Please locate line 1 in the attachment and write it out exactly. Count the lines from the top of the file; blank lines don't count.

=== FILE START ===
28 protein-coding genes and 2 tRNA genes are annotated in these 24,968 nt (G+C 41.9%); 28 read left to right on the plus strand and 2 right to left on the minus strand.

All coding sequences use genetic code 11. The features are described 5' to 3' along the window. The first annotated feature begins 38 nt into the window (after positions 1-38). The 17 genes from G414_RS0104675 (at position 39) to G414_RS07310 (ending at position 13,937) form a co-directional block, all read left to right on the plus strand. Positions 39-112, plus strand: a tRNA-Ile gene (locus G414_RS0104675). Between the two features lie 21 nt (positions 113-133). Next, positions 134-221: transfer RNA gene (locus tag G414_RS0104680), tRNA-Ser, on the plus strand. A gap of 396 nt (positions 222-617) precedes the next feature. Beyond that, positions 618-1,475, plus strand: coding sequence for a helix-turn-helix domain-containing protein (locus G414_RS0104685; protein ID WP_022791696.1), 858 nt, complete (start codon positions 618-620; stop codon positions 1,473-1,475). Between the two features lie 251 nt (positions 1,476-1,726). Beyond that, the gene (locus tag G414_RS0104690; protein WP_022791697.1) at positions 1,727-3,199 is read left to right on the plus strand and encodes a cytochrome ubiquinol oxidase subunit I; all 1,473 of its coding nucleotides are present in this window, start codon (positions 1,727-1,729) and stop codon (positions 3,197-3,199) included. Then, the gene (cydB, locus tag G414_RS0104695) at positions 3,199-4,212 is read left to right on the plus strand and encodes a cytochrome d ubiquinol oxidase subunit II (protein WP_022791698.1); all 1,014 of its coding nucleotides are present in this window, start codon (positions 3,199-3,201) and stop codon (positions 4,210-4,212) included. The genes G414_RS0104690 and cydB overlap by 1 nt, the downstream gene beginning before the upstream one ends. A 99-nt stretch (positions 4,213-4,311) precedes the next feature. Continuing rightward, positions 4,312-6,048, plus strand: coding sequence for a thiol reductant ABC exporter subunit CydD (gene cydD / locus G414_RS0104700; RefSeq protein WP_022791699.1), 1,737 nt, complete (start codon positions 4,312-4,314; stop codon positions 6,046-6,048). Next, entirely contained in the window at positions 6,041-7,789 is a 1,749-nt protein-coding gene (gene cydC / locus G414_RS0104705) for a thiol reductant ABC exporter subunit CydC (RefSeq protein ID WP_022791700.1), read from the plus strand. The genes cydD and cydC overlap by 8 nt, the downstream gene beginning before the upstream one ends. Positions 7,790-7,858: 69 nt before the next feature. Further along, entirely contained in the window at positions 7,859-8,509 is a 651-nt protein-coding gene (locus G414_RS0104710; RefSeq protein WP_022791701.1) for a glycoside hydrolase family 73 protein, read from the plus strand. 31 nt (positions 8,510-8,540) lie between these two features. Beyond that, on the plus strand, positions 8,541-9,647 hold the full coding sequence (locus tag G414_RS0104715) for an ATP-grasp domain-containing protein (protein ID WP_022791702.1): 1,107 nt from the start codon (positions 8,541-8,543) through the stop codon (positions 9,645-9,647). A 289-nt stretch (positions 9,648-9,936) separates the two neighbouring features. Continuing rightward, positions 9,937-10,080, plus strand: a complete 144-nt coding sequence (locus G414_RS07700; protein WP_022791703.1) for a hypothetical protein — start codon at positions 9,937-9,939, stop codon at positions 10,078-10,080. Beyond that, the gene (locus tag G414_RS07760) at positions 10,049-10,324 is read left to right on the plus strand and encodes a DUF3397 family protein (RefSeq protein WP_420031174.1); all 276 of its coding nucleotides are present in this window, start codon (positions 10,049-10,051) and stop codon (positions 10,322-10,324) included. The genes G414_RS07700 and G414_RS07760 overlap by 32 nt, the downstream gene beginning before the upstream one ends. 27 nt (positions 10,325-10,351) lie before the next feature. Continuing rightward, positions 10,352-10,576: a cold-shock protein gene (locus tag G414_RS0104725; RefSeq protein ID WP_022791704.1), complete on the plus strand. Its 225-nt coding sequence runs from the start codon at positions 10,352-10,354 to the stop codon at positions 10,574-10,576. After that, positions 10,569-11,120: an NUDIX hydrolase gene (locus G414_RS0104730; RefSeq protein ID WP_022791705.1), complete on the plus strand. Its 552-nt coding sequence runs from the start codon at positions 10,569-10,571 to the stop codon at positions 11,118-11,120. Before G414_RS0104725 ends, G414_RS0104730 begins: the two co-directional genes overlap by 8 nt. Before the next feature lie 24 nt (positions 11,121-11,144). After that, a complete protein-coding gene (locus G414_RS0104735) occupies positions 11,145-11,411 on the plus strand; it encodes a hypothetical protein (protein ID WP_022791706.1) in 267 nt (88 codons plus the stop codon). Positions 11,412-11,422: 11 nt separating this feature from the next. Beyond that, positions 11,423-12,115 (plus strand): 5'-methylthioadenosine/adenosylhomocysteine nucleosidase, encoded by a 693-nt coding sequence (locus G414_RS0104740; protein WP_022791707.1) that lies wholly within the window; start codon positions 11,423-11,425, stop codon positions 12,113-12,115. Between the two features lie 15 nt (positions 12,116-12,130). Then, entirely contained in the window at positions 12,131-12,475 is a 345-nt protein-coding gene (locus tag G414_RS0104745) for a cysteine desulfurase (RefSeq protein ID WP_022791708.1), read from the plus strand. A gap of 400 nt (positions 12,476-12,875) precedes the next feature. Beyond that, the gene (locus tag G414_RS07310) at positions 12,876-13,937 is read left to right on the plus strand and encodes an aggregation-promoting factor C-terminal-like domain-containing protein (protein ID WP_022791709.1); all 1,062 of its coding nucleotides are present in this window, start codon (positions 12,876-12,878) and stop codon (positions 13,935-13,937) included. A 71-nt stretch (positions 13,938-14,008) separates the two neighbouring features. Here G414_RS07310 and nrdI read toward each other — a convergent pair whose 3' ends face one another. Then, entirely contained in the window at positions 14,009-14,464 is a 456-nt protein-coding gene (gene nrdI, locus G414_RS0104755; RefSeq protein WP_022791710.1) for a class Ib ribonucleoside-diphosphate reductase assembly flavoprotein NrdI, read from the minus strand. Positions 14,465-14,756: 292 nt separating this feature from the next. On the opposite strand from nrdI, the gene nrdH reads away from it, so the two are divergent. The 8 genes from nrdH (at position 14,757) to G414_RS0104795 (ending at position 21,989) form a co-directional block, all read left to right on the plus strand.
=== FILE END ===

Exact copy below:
28 protein-coding genes and 2 tRNA genes are annotated in these 24,968 nt (G+C 41.9%); 28 read left to right on the plus strand and 2 right to left on the minus strand.